Keep niggling cold weather illnesses at bay with well-stocked medicine cabinet

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Having a well-stocked medicine cabinet can be the best first line of defence against niggling cold weather illnesses, many of which are expected to become more common over the coming weeks.

Minor seasonal ailments, such as coughs, colds, sore throats and upset stomachs, are usually more prevalent during the colder months of the year, due in part to people spending more time indoors in close proximity to others, often with doors and windows closed.

Some people may also feel the effects of these minor winter illnesses more this year as natural immunity may have dipped during the national lockdown which stopped people from socialising for most of last winter.

Staying well throughout the autumn and winter can be made easier by keeping a supply of over-the-counter medicines in the home. 

Painkillers, such as paracetamol, ibuprofen and aspirin, can help with colds and flu by reducing aches, pains and high temperatures.

Other medicine cabinet staples, such as oral rehydration salts, which can help prevent dehydration after a bout of sickness and diarrhoea, and antihistamines, which can sooth painful insect bites, also have a vital role to play.  

Dr Ruth Grabham, GP and CCG Medical Director, said: “This year, perhaps more than ever, we have seen people take extra notice of their health and wellbeing, with millions coming forward to have the Covid-19 vaccine.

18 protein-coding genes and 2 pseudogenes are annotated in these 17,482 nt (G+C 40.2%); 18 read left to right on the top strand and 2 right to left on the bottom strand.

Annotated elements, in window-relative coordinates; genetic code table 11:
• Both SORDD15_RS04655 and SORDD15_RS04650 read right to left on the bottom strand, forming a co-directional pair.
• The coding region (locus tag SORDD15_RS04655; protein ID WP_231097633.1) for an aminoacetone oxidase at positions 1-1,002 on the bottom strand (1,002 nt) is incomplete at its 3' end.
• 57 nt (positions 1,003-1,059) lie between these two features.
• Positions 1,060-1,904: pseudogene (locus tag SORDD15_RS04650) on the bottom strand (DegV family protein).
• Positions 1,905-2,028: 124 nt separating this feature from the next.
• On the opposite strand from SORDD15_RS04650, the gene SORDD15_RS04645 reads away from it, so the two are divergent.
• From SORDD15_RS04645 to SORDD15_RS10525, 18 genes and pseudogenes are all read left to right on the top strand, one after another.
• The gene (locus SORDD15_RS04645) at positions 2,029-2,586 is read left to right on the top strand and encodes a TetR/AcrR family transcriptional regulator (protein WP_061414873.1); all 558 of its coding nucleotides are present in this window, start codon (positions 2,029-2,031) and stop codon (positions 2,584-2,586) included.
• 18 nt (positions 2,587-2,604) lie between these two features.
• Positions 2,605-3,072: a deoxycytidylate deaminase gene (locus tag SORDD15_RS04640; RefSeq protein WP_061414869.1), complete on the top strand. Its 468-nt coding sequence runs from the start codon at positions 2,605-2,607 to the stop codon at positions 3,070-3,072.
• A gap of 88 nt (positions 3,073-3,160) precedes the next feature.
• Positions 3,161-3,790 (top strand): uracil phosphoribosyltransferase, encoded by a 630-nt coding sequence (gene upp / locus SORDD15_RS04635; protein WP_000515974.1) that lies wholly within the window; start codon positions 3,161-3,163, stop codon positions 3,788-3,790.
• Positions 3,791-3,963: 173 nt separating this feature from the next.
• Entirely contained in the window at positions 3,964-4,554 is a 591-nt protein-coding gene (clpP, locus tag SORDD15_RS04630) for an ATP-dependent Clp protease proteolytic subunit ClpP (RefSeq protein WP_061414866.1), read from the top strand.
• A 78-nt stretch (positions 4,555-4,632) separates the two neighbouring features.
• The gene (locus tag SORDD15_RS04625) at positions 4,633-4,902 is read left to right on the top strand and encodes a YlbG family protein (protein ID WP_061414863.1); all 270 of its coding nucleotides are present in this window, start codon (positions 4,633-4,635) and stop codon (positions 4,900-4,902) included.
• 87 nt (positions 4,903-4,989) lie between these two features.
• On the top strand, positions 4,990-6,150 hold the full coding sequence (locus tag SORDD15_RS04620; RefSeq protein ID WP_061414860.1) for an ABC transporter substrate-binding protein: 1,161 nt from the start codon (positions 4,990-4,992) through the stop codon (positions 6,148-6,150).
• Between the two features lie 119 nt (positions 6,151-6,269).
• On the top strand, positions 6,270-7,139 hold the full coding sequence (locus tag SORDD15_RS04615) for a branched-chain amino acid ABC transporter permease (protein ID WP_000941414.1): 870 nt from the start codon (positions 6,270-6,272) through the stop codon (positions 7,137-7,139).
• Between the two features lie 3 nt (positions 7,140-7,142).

“And while this offers protection against a virus that has caused so much disruption in recent times, it doesn’t make us immune to those illnesses that have always been around.

“As a clinician, I’m expecting to begin seeing more people coming down with non-covid-related conditions, but the good thing is that most, if not all, can be safely managed at home through rest and using products found inside the average home’s medicine cabinet.

“It’s really important that we all do everything we can to keep well this winter, so I’d also strongly encourage people to have the Covid-19 booster vaccine, if eligible, and the flu jab, especially as flu strains vary from year to year and previous vaccinations may now be ineffective to what is currently going around.”

Anti-diarrhoea tablets, cough medicine and digital thermometers are also handy items that people should consider having in their homes.

For when a problem cannot be managed at home, people should seek help and advice from a local pharmacy or the NHS 111 service, which is available online or over the phone.

Further details about self-care can be found online at www.nhs.uk, while information on local health and care services is available at www.bswccg.nhs.uk.